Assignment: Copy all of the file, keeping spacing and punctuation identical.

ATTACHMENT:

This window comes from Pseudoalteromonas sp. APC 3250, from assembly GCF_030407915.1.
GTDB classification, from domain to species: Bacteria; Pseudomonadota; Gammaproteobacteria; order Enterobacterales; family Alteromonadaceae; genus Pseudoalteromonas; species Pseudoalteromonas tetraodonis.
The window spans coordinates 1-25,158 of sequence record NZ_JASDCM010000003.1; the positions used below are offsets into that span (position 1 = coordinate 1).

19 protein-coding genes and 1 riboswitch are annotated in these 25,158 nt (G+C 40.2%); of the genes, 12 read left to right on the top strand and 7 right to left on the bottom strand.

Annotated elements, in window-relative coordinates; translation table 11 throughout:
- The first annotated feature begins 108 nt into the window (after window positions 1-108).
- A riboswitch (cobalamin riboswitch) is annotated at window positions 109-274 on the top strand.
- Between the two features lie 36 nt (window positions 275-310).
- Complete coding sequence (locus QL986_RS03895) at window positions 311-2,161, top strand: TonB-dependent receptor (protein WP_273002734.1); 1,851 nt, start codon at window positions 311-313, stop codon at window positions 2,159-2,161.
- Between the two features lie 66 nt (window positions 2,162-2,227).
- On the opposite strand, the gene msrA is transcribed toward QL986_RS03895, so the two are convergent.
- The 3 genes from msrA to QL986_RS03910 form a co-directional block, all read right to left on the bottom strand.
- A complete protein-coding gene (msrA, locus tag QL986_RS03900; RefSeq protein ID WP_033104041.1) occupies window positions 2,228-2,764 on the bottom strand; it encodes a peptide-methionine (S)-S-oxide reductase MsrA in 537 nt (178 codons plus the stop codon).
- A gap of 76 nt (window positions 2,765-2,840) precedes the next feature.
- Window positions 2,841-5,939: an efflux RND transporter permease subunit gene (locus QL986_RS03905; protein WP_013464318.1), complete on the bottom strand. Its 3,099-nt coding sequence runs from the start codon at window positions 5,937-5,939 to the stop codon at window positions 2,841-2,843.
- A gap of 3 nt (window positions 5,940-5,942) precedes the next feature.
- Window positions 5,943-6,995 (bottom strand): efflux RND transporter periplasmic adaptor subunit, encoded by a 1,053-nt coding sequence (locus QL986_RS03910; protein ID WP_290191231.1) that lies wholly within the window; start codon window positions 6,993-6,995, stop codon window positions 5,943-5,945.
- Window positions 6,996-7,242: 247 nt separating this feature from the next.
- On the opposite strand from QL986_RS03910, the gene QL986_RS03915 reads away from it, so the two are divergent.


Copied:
This window comes from Pseudoalteromonas sp. APC 3250, from assembly GCF_030407915.1.
GTDB classification, from domain to species: Bacteria; Pseudomonadota; Gammaproteobacteria; order Enterobacterales; family Alteromonadaceae; genus Pseudoalteromonas; species Pseudoalteromonas tetraodonis.
The window spans coordinates 1-25,158 of sequence record NZ_JASDCM010000003.1; the positions used below are offsets into that span (position 1 = coordinate 1).

19 protein-coding genes and 1 riboswitch are annotated in these 25,158 nt (G+C 40.2%); of the genes, 12 read left to right on the top strand and 7 right to left on the bottom strand.

Annotated elements, in window-relative coordinates; translation table 11 throughout:
- The first annotated feature begins 108 nt into the window (after window positions 1-108).
- A riboswitch (cobalamin riboswitch) is annotated at window positions 109-274 on the top strand.
- Between the two features lie 36 nt (window positions 275-310).
- Complete coding sequence (locus QL986_RS03895) at window positions 311-2,161, top strand: TonB-dependent receptor (protein WP_273002734.1); 1,851 nt, start codon at window positions 311-313, stop codon at window positions 2,159-2,161.
- Between the two features lie 66 nt (window positions 2,162-2,227).
- On the opposite strand, the gene msrA is transcribed toward QL986_RS03895, so the two are convergent.
- The 3 genes from msrA to QL986_RS03910 form a co-directional block, all read right to left on the bottom strand.
- A complete protein-coding gene (msrA, locus tag QL986_RS03900; RefSeq protein ID WP_033104041.1) occupies window positions 2,228-2,764 on the bottom strand; it encodes a peptide-methionine (S)-S-oxide reductase MsrA in 537 nt (178 codons plus the stop codon).
- A gap of 76 nt (window positions 2,765-2,840) precedes the next feature.
- Window positions 2,841-5,939: an efflux RND transporter permease subunit gene (locus QL986_RS03905; protein WP_013464318.1), complete on the bottom strand. Its 3,099-nt coding sequence runs from the start codon at window positions 5,937-5,939 to the stop codon at window positions 2,841-2,843.
- A gap of 3 nt (window positions 5,940-5,942) precedes the next feature.
- Window positions 5,943-6,995 (bottom strand): efflux RND transporter periplasmic adaptor subunit, encoded by a 1,053-nt coding sequence (locus QL986_RS03910; protein ID WP_290191231.1) that lies wholly within the window; start codon window positions 6,993-6,995, stop codon window positions 5,943-5,945.
- Window positions 6,996-7,242: 247 nt separating this feature from the next.
- On the opposite strand from QL986_RS03910, the gene QL986_RS03915 reads away from it, so the two are divergent.